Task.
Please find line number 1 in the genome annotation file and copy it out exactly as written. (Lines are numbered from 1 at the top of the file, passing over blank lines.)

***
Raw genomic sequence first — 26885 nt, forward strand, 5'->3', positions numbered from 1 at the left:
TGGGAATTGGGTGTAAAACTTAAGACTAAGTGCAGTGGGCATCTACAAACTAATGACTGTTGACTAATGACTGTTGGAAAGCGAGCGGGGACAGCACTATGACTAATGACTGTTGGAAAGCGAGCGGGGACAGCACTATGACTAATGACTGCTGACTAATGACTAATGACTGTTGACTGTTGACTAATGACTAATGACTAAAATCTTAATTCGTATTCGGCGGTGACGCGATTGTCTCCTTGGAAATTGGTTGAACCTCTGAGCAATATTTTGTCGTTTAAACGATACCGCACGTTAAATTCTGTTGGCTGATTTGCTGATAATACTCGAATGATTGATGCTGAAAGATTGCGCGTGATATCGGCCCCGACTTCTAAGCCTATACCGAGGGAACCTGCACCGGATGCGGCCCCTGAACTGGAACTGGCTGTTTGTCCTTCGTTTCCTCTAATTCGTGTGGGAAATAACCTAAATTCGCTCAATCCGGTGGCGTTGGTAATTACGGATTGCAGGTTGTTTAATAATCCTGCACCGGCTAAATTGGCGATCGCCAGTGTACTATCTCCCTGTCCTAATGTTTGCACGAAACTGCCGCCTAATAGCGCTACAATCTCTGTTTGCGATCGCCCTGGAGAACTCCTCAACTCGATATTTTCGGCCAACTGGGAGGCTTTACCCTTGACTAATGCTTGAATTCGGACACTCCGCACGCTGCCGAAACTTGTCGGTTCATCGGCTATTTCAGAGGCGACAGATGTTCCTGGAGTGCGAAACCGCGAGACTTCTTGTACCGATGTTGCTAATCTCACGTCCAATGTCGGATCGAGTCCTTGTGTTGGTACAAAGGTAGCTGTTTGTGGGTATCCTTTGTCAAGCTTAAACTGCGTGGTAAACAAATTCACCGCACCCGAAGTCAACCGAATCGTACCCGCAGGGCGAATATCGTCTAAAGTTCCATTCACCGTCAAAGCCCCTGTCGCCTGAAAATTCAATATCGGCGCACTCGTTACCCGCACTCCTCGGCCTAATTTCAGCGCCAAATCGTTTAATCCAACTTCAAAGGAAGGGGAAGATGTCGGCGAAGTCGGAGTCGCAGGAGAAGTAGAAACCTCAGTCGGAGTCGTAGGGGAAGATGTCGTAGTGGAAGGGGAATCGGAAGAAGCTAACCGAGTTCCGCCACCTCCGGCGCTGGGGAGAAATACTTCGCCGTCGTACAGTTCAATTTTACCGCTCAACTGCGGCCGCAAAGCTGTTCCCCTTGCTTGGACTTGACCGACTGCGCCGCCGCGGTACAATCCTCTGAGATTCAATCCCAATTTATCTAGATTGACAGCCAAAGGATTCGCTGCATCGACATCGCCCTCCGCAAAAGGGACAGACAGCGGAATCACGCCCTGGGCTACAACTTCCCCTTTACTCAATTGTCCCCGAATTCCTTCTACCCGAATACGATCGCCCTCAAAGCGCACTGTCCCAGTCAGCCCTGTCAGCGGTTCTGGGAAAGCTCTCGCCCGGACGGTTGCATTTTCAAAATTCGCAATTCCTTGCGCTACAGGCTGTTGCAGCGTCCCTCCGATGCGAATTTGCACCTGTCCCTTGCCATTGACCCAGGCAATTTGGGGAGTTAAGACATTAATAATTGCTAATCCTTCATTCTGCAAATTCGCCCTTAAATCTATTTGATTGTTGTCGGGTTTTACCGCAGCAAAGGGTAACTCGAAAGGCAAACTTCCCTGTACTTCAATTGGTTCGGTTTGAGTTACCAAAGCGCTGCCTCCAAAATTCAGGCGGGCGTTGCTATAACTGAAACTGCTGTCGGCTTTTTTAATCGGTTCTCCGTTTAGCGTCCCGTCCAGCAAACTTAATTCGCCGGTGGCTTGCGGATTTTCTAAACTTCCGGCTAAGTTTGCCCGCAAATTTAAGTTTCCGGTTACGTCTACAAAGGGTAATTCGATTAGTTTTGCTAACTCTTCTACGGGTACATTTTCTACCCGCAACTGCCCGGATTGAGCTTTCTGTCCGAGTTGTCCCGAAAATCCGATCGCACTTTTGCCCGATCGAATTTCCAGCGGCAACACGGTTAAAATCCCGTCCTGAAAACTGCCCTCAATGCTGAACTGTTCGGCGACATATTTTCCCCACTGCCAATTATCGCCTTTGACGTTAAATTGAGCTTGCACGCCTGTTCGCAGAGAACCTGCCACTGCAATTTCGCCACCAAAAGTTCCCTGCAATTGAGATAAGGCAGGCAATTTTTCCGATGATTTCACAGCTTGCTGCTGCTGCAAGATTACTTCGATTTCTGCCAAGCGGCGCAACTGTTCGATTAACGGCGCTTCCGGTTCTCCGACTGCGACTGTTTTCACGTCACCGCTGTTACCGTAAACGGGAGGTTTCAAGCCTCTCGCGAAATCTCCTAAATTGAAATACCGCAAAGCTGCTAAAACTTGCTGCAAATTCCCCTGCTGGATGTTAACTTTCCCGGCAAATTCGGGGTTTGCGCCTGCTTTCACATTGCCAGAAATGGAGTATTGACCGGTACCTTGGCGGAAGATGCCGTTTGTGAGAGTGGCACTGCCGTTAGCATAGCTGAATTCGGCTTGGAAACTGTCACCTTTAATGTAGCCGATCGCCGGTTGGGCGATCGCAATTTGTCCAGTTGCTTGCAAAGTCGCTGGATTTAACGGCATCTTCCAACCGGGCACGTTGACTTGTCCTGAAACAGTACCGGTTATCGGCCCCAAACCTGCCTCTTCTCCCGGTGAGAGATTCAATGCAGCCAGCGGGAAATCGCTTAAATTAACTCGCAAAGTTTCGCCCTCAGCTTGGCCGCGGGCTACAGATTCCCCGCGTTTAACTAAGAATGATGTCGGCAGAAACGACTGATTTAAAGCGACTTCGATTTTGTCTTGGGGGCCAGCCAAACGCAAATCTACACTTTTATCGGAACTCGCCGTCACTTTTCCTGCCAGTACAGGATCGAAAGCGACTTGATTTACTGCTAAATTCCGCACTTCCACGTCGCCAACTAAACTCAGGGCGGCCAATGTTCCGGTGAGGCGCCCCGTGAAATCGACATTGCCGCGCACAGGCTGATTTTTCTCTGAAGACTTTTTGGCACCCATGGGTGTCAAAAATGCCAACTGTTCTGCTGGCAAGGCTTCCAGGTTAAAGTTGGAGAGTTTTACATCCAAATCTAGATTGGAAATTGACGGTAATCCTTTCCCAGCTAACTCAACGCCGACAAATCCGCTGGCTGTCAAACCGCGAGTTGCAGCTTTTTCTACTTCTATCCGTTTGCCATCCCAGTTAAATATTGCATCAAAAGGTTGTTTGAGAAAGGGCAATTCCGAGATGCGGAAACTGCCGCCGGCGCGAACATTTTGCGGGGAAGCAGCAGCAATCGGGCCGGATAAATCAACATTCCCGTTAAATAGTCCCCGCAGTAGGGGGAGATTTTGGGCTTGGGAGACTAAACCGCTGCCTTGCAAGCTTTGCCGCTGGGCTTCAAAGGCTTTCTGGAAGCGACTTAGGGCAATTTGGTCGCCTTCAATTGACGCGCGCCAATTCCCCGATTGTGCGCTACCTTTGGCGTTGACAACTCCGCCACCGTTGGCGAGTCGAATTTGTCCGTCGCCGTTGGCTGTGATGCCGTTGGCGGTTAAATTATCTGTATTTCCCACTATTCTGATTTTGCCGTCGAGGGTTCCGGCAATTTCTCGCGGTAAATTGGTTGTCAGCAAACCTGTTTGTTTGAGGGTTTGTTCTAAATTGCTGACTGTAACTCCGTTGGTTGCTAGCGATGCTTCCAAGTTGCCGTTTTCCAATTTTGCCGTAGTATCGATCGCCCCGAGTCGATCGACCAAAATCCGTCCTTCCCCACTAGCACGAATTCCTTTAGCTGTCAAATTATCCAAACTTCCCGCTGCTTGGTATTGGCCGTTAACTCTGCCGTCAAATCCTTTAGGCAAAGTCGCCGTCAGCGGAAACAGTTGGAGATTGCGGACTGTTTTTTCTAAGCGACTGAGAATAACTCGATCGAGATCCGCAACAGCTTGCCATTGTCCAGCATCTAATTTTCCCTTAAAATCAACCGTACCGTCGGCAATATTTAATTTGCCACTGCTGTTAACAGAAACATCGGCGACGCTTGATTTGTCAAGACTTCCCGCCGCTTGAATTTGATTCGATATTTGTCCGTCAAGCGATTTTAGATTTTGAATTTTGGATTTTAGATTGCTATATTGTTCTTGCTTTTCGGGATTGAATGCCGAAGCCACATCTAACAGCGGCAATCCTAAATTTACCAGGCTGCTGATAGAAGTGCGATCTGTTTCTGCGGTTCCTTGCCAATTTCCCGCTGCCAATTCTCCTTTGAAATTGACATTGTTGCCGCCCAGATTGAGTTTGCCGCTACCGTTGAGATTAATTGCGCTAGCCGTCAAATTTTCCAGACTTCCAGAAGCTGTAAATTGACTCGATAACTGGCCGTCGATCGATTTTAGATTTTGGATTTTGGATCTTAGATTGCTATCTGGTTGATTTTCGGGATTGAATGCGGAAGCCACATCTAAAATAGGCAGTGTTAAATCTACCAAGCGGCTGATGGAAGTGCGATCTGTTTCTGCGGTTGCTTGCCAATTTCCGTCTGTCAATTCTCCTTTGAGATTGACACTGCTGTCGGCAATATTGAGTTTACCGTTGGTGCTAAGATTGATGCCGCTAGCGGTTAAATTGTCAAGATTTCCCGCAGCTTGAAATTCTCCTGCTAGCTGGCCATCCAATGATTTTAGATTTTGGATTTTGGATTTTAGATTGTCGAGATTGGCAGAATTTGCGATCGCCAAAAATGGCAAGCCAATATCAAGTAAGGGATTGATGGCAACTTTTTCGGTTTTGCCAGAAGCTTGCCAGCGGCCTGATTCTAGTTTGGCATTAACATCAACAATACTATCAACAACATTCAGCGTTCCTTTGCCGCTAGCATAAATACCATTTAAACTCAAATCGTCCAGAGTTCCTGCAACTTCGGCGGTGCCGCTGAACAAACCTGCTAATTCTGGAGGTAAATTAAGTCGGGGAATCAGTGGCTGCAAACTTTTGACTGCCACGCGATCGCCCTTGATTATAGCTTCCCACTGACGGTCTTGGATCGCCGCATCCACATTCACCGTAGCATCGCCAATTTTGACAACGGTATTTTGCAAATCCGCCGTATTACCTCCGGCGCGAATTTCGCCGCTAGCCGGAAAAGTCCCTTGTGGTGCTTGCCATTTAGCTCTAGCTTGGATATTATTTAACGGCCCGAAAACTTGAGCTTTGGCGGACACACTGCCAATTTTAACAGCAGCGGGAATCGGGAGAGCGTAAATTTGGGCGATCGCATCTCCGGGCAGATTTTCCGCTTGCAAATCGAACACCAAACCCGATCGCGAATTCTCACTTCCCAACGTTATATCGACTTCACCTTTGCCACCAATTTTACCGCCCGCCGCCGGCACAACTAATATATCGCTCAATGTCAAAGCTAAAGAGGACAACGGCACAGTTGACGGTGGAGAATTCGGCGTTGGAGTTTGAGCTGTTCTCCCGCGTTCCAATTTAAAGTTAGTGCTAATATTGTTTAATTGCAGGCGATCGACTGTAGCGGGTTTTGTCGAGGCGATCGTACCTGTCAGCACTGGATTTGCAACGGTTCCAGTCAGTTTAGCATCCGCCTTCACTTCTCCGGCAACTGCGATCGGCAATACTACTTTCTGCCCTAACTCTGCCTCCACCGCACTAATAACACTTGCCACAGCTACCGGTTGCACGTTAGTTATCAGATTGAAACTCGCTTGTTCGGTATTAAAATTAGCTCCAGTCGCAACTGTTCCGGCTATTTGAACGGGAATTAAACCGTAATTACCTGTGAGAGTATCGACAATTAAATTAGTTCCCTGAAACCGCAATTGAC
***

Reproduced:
Raw genomic sequence first — 26885 nt, forward strand, 5'->3', positions numbered from 1 at the left: